7/29/15 – Andrew Berg – @WrestleRosters
The first night of Lucha Underground’s Ultima Lucha felt like a very good episode of Lucha Underground, but not a spectacle befitting a once-annual show. Yes, Dario Cueto wore a tuxedo and drank champagne as he continued to antagonize Black Lotus. Yes, the matches had decisive finishes that help to reset the narrative clock in the promotion. In fact, I found the show to be very enjoyable; it’s just that I expected something more grandiose for the biggest show of the year. In effect, the episode was the bottom third of a PPV card and it felt like that.
Drago def. Hernandez in a Believer’s Backlash Match
Perhaps the thing that left me feeling most unfulfilled was the fan involvement stipulation in this match. From the moment Cueto announced the gimmick, it was obvious that it would be scripted, which took all of the excitement out of it. I appreciate LU’s willingness to try new types of matches constantly and they have a very high batting average, but this one did not land very well.
As one would expect, the match revolved around Hernandez using his strength to thwart Drago’s attacks. Drago’s only respite came when the fans helped him and whipped Hernandez with their leather straps. That intervention allowed Drago to recover enough to block a splash with his knees and hit a tornado DDT. Even after that offense, Drago could not keep Hernandez down with his arm-bar pinning combination.
Hernandez started to fight back and delivered a Border Toss from the ring to the fans on the floor. He tried to follow it with a plancha, and Drago met him with a mouthful of yellow mist in the face as he came over the top rope. Drago delivered a splash through a table on the dazed Hernandez and another splash in the ring to get the pin and leave the fans feeling good at the end of the first night of Ultima Lucha.
Disciples of Death def. Angelico, Ivelisse, and Son of Havoc to Become Trios Champions
The babyface team was at its typical constant disadvantage with Ivelisse’s leg still in a walking boot. The Disciples overtook them with a three-on-two advantage in the early part of the match and kept the control until Havoc and Angelico delivered a series of suicide dives. Havoc had to recover to rescue Ivelisse from a leg lock submission that would have ended the match.
A cloud of anticipation hung over the match as the fans waited to see what Angelico would do to top his recent crazy stunts. He finally delivered with a splash from atop Cueto’s office to the floor below. It was an insane risk and looked amazing, though the impact was damped by the fact that we have seen him take similar plunges twice before.
With everyone down around the ring, Catrina raised her mythical stone to awaken her team. Ivelisse jumped her from behind and they brawled in the ring. Catrina hit her with the stone to recapture it and reenergize the Disciples. Trece came into the ring and pinned Ivelisse to get the win.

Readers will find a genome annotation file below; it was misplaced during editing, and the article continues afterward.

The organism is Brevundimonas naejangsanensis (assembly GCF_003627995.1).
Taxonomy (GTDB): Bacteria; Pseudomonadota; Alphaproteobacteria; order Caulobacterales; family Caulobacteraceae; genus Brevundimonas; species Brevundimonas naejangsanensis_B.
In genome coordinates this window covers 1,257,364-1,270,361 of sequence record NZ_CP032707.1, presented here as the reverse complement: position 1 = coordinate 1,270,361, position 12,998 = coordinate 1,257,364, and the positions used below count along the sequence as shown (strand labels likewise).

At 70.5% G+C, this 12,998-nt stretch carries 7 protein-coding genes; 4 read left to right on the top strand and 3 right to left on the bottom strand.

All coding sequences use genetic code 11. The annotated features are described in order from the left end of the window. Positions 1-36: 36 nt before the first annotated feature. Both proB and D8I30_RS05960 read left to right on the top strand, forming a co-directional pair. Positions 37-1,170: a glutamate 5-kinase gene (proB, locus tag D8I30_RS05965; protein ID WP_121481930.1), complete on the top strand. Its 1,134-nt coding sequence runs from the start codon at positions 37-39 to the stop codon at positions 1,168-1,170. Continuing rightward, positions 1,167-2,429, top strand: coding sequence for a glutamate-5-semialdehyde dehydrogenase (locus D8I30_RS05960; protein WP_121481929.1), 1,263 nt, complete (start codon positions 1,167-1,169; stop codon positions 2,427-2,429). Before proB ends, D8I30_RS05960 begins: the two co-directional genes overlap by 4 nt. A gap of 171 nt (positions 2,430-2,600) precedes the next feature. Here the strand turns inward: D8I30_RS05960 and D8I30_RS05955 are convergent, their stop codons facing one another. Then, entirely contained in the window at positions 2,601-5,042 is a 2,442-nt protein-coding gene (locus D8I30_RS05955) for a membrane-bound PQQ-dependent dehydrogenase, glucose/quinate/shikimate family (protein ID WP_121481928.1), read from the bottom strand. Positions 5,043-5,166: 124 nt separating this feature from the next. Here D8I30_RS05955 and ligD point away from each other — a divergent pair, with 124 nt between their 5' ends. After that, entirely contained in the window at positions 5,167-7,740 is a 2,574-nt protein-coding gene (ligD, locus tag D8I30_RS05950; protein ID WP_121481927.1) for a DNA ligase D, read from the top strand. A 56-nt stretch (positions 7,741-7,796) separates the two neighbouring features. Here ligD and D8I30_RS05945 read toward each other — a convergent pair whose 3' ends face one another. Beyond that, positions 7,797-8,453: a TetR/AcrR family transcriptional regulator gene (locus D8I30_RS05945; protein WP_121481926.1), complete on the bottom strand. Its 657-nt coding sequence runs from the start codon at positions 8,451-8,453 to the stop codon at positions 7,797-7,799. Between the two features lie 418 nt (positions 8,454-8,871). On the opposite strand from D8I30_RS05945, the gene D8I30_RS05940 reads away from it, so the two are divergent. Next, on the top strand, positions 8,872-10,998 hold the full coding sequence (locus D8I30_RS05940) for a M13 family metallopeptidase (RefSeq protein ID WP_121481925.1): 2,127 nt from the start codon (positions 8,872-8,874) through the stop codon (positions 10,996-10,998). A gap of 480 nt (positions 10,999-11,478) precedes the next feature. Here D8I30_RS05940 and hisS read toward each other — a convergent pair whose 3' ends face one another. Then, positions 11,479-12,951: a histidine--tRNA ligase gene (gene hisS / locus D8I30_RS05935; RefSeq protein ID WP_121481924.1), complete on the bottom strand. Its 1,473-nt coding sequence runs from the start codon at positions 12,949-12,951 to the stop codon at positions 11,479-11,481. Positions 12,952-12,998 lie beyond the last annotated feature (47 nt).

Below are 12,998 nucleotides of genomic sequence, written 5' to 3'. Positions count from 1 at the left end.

While the Disciples have not done enough to truly get over as of yet, this match was a good step in that direction. Catrina is an effective manager and the mystical power gimmick is enticing enough to elevate them above irrelevancy. If anything, what this match lacked was time. LU had the challenge of fitting three PPV-quality matches into about 45 minutes of airtime and this was the one that got short-shrift.
Cage def. The Mack in a Falls Count Anywhere Match
Even though this match was only added to the card a week ago and had the weakest supporting storyline, the wrestled delivered with a strong performance and both came out of it looking better than before. Cage jumped Mack during the entrance on the bleachers and a brawl broke out immediately. Mack hit an exploder suplex on the wooden bleachers and the proceeded to trade shots with a chair, a stop sign, a 2×4, and a fire extinguisher. Mack found a cooler full of beer, took a swig of Miller Lite, and hit Cage with a Stone Cold Stunner while Matt Striker channeled Jim Ross on commentary.
Mack stayed in control and got one near fall after another. He hit a sit-down powerbomb off of the apron through a table. He followed it with a spinebuster onto a trash can. Each time, Cage got closer to a three count, but kicked out at the last second. Finally, they fought with one another as they climbed the stairs and ended up atop Cueto’s office. Cage floored Mack with a discus clothesline and a vertical suplex on the roof. He held Mack perilously above a cinder block and stomped his head through it to knock him out and end the match.
It was a hot way to open the show that got some of the heat back on the talented Cage that has dissipated over the last months. My only complaint is that the white-on-black guy curb stomp evokes some hideous historical memories that I’d rather not see on a wrestling show.